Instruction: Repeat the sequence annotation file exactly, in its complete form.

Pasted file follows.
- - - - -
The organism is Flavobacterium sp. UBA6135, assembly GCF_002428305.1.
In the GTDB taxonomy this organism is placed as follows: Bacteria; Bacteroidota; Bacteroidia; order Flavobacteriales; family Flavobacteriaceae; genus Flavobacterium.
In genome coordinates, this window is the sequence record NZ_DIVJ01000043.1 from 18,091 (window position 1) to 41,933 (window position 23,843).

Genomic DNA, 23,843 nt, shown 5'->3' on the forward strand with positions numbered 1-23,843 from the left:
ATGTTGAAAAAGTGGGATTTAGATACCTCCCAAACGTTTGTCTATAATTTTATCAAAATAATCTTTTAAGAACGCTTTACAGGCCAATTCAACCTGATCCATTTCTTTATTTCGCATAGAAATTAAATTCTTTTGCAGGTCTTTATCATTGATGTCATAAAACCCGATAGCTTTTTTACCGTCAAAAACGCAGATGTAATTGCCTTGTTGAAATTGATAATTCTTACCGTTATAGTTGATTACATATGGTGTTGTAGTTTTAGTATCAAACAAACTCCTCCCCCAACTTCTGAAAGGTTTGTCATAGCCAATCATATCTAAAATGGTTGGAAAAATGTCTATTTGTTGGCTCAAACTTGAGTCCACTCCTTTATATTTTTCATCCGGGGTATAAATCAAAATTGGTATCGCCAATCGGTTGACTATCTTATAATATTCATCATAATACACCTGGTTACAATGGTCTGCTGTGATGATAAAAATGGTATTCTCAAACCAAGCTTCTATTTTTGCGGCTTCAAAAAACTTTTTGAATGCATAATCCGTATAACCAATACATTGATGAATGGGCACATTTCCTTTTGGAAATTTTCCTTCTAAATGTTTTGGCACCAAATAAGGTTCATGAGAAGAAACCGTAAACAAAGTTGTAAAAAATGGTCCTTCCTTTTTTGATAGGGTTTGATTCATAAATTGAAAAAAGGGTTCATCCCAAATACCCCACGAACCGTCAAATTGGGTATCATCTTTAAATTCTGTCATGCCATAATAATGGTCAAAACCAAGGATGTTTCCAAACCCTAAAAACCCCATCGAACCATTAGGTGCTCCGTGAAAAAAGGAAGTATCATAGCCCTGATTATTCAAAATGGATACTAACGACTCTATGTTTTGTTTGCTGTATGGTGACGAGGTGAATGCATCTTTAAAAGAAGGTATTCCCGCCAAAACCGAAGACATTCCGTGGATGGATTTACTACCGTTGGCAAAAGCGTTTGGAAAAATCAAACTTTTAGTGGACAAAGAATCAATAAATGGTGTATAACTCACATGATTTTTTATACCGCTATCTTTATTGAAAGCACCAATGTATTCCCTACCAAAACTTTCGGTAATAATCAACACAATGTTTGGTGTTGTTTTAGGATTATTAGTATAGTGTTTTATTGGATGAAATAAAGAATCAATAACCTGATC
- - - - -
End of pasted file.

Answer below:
The organism is Flavobacterium sp. UBA6135, assembly GCF_002428305.1.
In the GTDB taxonomy this organism is placed as follows: Bacteria; Bacteroidota; Bacteroidia; order Flavobacteriales; family Flavobacteriaceae; genus Flavobacterium.
In genome coordinates, this window is the sequence record NZ_DIVJ01000043.1 from 18,091 (window position 1) to 41,933 (window position 23,843).

Genomic DNA, 23,843 nt, shown 5'->3' on the forward strand with positions numbered 1-23,843 from the left:
ATGTTGAAAAAGTGGGATTTAGATACCTCCCAAACGTTTGTCTATAATTTTATCAAAATAATCTTTTAAGAACGCTTTACAGGCCAATTCAACCTGATCCATTTCTTTATTTCGCATAGAAATTAAATTCTTTTGCAGGTCTTTATCATTGATGTCATAAAACCCGATAGCTTTTTTACCGTCAAAAACGCAGATGTAATTGCCTTGTTGAAATTGATAATTCTTACCGTTATAGTTGATTACATATGGTGTTGTAGTTTTAGTATCAAACAAACTCCTCCCCCAACTTCTGAAAGGTTTGTCATAGCCAATCATATCTAAAATGGTTGGAAAAATGTCTATTTGTTGGCTCAAACTTGAGTCCACTCCTTTATATTTTTCATCCGGGGTATAAATCAAAATTGGTATCGCCAATCGGTTGACTATCTTATAATATTCATCATAATACACCTGGTTACAATGGTCTGCTGTGATGATAAAAATGGTATTCTCAAACCAAGCTTCTATTTTTGCGGCTTCAAAAAACTTTTTGAATGCATAATCCGTATAACCAATACATTGATGAATGGGCACATTTCCTTTTGGAAATTTTCCTTCTAAATGTTTTGGCACCAAATAAGGTTCATGAGAAGAAACCGTAAACAAAGTTGTAAAAAATGGTCCTTCCTTTTTTGATAGGGTTTGATTCATAAATTGAAAAAAGGGTTCATCCCAAATACCCCACGAACCGTCAAATTGGGTATCATCTTTAAATTCTGTCATGCCATAATAATGGTCAAAACCAAGGATGTTTCCAAACCCTAAAAACCCCATCGAACCATTAGGTGCTCCGTGAAAAAAGGAAGTATCATAGCCCTGATTATTCAAAATGGATACTAACGACTCTATGTTTTGTTTGCTGTATGGTGACGAGGTGAATGCATCTTTAAAAGAAGGTATTCCCGCCAAAACCGAAGACATTCCGTGGATGGATTTACTACCGTTGGCAAAAGCGTTTGGAAAAATCAAACTTTTAGTGGACAAAGAATCAATAAATGGTGTATAACTCACATGATTTTTTATACCGCTATCTTTATTGAAAGCACCAATGTATTCCCTACCAAAACTTTCGGTAATAATCAACACAATGTTTGGTGTTGTTTTAGGATTATTAGTATAGTGTTTTATTGGATGAAATAAAGAATCAATAACCTGATC